High-speed CMOS imagers are flexible

The advantages of CMOS over CCD technology for high-speed imaging include more output channels with faster readouts, as well as flexible windowing at very high speeds.

Feb 1st, 2004
Th 143377

High-speed image capture for motion analysis is used in a wide variety of applications, including vehicle-impact testing (VIT); biomechanical research; range, aerospace, and ballistics (RAB); and particle-image velocimetry. Various technologies have been developed for high-speed imaging over the years, including high-speed analog and digital video imagers using CCD senors, but until recently the high-speed film camera has been the workhorse in industrial and military applications in which both high frame rates and excellent image quality are critical. Image quality is key in these applications, in which producing beautiful full-color slow-motion images of vehicles crashing or of bombs exploding is almost equal in importance to the business of motion analysis.

The early days

The high-speed CCD cameras of the 1990s offered great advantages over film in terms of production cost and ease of use. And, whereas high-speed film technology required chemical processing of the film and digital scanning of images for computer-based motion analysis, most high-speed CCD cameras could download images directly to computers for analysis immediately after a test. Performance of high-speed CCD imagers of this time was 640 × 480 pixels or below at 1000 frames per second, with higher frame rates available at lower resolutions. But there was a growing demand for higher resolutions, better blooming suppression, and faster shutter times that high-speed CCD cameras could not easily meet.

By 1997, Eastman Kodak Motion Analysis Systems Division (now Redlake, of the Roper Industries Imaging group) had developed a 1024 × 1024-pixel, 1000-frames/s CCD camera as part of a DARPA (the Defense Advanced Research Projects Agency; Arlington, VA) project for a holographic data-storage system. The camera had 64 channels operating at 30 MHz. As a result of the number and complexity of the output channels and the power requirements of the sensor and supporting electronics, the camera mechanical design was divided between a camera head that housed optics, sensor, and channel preamplifiers, and a half-rack-mounted chassis (to which the camera head was tethered via a short cable) for the analog-to-digital converters, power supplies, frame memory, and image-processing engine. The camera produced beautifully crisp and clean images at 1024 × 1024 pixels and 1000 frames/s, but the size and cost of the camera made it impractical for use in any of the traditional high-speed camera markets. Only a few of these cameras were produced.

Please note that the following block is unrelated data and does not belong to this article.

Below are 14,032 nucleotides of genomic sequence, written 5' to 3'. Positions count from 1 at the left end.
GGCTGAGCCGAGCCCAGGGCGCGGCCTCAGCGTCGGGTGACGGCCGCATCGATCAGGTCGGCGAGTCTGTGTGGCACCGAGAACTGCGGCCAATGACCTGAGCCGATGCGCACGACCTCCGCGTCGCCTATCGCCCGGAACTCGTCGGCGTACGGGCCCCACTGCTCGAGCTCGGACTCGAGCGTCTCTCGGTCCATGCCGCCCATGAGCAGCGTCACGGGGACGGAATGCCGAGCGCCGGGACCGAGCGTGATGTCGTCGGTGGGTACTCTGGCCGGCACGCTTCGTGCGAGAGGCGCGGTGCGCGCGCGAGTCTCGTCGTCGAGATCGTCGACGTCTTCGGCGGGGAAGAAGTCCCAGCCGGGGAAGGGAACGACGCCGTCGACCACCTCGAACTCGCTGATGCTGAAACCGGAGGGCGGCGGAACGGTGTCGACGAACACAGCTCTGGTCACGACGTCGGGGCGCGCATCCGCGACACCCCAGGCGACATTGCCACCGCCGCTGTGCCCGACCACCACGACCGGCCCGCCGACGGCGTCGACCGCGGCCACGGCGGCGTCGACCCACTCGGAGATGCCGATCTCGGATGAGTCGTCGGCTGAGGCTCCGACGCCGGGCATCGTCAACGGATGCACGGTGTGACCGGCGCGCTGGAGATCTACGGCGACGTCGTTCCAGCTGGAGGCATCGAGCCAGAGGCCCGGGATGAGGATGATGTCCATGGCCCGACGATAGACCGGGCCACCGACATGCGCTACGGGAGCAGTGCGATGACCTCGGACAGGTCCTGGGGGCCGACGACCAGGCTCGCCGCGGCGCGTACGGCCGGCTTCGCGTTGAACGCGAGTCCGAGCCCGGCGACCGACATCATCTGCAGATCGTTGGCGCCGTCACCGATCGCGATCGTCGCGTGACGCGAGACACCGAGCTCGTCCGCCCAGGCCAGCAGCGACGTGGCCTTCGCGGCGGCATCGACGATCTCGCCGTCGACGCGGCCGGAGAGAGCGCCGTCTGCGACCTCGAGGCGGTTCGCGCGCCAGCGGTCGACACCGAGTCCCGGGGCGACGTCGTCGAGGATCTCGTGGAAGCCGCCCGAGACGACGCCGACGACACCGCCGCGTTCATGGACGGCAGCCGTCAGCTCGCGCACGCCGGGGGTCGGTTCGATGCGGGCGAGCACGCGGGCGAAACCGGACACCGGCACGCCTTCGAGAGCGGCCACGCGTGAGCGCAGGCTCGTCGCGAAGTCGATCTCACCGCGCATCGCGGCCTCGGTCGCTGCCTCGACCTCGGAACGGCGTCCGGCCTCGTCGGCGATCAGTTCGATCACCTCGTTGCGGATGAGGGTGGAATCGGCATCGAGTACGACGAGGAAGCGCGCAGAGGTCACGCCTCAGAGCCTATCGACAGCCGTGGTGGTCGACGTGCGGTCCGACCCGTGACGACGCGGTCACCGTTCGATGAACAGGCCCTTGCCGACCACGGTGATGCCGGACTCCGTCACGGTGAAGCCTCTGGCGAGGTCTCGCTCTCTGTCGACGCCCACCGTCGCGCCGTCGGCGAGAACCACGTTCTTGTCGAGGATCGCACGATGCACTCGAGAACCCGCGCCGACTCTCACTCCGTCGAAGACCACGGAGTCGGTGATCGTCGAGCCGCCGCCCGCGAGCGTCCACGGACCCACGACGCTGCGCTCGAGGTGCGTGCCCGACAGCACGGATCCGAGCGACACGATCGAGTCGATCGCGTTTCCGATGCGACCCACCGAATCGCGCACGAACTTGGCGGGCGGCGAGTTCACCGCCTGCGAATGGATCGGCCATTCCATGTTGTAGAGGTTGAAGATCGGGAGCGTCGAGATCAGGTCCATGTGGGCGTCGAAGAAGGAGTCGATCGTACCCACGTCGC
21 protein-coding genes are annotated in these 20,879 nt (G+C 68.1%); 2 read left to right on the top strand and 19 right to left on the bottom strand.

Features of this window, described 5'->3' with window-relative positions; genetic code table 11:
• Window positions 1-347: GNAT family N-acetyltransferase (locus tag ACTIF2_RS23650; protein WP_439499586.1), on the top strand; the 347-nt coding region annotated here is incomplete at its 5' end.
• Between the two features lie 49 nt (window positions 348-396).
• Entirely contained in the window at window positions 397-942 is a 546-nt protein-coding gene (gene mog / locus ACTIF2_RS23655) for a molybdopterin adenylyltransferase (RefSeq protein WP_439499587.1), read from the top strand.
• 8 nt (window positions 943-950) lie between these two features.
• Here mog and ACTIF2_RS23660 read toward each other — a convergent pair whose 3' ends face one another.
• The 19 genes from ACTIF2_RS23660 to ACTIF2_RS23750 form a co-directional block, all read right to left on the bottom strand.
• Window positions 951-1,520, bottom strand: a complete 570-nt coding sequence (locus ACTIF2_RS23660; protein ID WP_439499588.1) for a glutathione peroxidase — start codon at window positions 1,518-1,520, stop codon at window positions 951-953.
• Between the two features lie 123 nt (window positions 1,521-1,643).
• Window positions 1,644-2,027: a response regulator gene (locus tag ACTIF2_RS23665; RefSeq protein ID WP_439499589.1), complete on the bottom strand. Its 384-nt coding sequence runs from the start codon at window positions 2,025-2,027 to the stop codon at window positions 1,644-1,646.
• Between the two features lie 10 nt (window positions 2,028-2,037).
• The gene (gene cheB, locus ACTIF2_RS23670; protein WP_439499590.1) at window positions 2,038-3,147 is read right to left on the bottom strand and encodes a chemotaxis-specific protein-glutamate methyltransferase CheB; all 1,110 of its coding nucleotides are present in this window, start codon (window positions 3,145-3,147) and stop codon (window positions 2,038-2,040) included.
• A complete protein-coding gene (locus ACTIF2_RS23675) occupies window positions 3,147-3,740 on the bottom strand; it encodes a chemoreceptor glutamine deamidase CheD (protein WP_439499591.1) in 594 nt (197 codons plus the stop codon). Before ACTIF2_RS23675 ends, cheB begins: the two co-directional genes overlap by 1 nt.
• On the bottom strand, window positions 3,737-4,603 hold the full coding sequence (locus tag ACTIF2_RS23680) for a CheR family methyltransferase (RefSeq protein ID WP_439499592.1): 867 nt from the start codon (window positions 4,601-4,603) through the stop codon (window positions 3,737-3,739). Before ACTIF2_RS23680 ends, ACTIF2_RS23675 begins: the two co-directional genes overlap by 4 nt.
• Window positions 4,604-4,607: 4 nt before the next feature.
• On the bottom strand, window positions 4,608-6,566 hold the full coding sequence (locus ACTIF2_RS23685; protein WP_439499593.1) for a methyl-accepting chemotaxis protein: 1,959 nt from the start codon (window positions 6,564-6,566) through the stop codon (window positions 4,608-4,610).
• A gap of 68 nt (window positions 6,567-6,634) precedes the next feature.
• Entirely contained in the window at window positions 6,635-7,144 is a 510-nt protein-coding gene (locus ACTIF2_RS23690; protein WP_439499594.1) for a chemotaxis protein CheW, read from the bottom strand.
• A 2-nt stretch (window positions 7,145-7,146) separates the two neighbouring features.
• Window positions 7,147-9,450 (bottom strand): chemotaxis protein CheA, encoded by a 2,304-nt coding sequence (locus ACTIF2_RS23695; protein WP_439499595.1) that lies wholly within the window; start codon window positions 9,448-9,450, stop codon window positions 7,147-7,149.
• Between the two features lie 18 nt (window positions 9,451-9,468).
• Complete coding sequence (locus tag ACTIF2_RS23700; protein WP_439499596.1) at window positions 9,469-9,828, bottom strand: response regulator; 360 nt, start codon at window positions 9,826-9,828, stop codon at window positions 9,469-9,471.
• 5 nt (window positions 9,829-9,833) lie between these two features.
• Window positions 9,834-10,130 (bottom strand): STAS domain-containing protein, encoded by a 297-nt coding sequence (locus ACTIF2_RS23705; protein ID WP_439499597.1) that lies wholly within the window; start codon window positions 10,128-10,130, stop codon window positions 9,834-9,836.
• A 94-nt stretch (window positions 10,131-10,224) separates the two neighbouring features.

The move to CMOS

High-speed camera design has now shifted to an almost exclusive use of CMOS sensors. Looking back just a few years ago, it was unclear to most that CMOS sensors were capable of the image quality needed for all but low-performance, low-cost, high-volume applications such as camera-on-a-chip designs for consumer products (see "Comment," p. 57).

So why would high-speed-camera manufacturers shift from CCD to CMOS technology to get better image quality and resolution? The answer is that CMOS sensors represent a breakthrough technology for high-speed imaging because they address most of the high-speed design requirements better than CCDs.

Typical performance of high-speed CCD cameras of a few years ago was 512 × 384 at 1000 frames/s. Current requirements are for resolutions of up to 1504 × 1128 at 1000 frames/s and 100,000 frames/s at reduced resolutions. The less complex output channels of CMOS imagers allow more channels than were practical with CCDs; CMOS sensors for high-speed applications may have from 10 to 32 or more output channels. In addition, for CMOS cameras, pixels can be read out of the output channels every clock-pulse, while CCDs typically require two to four clocks per pixel. One can see that by simply doubling the number of output channels and clocking pixels at the same rate, the pixel rate increases by a factor of four.


FIGURE 1. A high-speed CMOS camera operating at 2000 frames/s captures an image of a dart bursting a water-filled balloon.
Click here to enlarge image